On February 23, 2007, Former Secretary of Defense Robert Gates said, "Our nation is truly blessed that so many talented and patriotic young people have stepped forward to serve. They deserve the very best facilities and care to recuperate from their injuries and ample assistance to navigate the next step in their lives, and that is what we intend to give them. Apart from the war itself, this department and I have no higher priority" (p. e1). Veterans and active duty Armed Forces personnel operate in a complex continuum that often requires being in harm's way to perform their duties. In doing so, their injuries encountered can be complex. Caring for those with more common injuries, such as injuries to the extremities (30% to 39.6%), is difficult; caring for those with less common injuries, such as genitourinary (0.5% to 8%), takes on an added level of complexity (Fisher, 2009). A complete picture of the injury can only be gained by visualizing their entire record of care. Traditionally, members of the health care team have not been able to link the episodes of care together seamlessly, preventing the ability to see the entire picture. The electronic health record enables better continuity of care and enhances quality (Menachemi, 2008). The availability of a system to document health care provided in austere environments and connect these data with care provided in tertiary military medical care centers using records available throughout the Veterans Health Administration (VHA) will enhance the care provided. Members of the Department of Defense, the VHA, and private sector organizations are collaborating to provide world-class seamless health care. Although the end goal of a completely integrated record has not been reached, the advent of several recent initiatives has placed military health care firmly on the track to reach those goals.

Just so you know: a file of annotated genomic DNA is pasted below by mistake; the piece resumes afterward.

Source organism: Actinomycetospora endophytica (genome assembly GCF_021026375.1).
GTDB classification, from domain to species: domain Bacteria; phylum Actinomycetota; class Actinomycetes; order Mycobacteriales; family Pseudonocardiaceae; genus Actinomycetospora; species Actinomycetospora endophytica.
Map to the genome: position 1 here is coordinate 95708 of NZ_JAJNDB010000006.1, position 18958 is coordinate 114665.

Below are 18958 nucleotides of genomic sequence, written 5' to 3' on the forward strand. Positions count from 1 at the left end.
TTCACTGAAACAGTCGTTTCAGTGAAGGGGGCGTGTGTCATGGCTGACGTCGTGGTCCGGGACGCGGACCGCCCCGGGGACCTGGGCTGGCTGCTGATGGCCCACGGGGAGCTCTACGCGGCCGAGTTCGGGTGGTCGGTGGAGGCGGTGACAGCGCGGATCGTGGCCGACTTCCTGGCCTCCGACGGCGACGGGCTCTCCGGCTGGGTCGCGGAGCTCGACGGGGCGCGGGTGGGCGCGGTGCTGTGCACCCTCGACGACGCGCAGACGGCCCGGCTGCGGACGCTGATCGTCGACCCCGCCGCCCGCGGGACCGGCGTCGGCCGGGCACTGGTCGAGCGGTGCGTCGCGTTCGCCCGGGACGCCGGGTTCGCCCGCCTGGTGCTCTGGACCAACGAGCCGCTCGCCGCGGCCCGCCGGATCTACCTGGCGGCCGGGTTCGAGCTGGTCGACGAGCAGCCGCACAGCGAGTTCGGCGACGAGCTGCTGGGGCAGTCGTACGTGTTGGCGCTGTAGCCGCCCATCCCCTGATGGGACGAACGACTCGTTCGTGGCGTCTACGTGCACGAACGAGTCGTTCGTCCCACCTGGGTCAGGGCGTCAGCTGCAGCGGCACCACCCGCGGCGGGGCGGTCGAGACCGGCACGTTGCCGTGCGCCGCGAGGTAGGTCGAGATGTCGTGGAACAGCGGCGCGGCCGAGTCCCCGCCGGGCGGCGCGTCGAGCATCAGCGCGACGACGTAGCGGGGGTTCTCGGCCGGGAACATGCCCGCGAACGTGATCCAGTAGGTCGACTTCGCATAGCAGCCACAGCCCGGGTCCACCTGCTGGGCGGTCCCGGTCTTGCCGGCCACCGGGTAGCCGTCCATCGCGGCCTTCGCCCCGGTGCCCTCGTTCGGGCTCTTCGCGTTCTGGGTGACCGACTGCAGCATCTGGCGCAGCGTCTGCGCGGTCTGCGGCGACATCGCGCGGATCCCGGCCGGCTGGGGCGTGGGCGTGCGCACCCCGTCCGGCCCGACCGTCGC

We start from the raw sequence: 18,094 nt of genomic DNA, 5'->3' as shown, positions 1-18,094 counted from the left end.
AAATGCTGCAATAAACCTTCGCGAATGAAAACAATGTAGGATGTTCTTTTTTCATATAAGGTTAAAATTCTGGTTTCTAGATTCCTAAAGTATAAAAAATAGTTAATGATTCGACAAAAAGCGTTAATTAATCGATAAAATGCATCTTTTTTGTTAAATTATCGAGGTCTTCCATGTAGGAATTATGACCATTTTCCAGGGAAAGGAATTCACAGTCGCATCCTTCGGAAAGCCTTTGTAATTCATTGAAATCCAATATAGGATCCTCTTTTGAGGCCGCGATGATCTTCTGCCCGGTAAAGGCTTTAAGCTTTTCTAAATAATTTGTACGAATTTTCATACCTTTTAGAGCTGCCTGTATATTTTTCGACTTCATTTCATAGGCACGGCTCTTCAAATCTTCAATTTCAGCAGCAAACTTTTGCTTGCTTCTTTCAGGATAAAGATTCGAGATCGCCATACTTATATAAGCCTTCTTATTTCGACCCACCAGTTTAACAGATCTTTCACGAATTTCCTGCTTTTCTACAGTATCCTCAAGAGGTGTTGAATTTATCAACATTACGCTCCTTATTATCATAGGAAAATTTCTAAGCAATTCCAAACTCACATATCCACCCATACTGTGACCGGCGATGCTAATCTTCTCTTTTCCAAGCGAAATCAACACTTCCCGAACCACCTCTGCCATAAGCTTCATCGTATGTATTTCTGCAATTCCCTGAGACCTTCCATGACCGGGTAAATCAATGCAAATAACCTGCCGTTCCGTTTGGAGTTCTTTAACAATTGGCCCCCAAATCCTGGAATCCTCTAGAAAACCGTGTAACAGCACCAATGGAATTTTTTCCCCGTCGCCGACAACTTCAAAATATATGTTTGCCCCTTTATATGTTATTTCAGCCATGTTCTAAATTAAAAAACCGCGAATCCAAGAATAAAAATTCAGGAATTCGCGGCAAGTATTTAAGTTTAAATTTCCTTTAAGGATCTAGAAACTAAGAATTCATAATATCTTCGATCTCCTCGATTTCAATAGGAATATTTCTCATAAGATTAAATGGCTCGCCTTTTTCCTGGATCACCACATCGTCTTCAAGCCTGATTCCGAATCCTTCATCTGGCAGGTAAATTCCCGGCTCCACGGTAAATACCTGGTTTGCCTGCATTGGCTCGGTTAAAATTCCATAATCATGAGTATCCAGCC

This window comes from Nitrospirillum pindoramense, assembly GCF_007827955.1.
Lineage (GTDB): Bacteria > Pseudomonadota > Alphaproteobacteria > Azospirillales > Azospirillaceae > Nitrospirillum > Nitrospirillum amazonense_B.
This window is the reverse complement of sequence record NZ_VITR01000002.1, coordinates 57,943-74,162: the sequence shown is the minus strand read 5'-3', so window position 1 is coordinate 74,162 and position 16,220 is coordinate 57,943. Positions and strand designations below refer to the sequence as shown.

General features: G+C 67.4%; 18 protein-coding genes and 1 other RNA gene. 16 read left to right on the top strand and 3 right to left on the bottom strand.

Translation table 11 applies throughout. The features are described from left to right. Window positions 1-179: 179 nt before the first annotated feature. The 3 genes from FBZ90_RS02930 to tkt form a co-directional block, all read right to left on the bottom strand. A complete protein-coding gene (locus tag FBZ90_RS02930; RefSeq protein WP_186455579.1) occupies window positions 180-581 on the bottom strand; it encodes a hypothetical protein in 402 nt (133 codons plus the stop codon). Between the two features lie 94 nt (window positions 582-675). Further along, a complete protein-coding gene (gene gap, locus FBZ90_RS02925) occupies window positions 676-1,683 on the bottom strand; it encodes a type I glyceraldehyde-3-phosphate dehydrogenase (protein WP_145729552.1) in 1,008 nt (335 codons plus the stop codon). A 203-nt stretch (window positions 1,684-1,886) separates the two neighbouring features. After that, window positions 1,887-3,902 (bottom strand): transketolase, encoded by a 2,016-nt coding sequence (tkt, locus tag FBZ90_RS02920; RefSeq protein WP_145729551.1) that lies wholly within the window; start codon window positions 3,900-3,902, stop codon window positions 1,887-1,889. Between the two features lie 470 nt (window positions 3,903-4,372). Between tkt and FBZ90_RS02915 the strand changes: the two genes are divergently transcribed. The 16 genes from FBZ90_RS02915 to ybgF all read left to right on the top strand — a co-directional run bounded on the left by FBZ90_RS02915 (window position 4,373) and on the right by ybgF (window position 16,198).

- Military women's urinary patterns, practices, and complications in deployment settings. [Journal Article, Research Support, U.S. Gov't, Non-P.H.S.]
- Urol Nurs 2013 Mar-Apr; 33(2):61-71, 78.
Military women's urination patterns and practices can be affected when deployed to austere environments. Current measures utilized for urination difficulties predispose women to dehydration, urinary symptoms, and/or urinary tract infections. This article explores the current issues related to this topic.
- Military service through the eyes of this nurse. [Editorial]
- Urol Nurs 2013 Mar-Apr; 33(2):58-9.
- Beverage preferences of your bladder: is it as easy as coffee, tea, or an alcoholic beverage? [Journal Article]
- Urol Nurs 2013 Jan-Feb; 33(1):46-7, 49.
- The effectiveness of cranberry products to reduce urinary tract infections in females: a literature review. [Journal Article]
- Urol Nurs 2013 Jan-Feb; 33(1):38-45.
Cranberry products, especially cranberry juice, have been posited to prevent or treat urinary tract infections (UTIs) in females. Antimicrobial resistance has been correlated to repeated antibiotic treatment. Thus, evaluating cranberry products as a possible alternative to conventional antibiotic therapy is appropriate. This review of the literature evaluated research in which cranberry-based products are used to prevent or treat UTIs.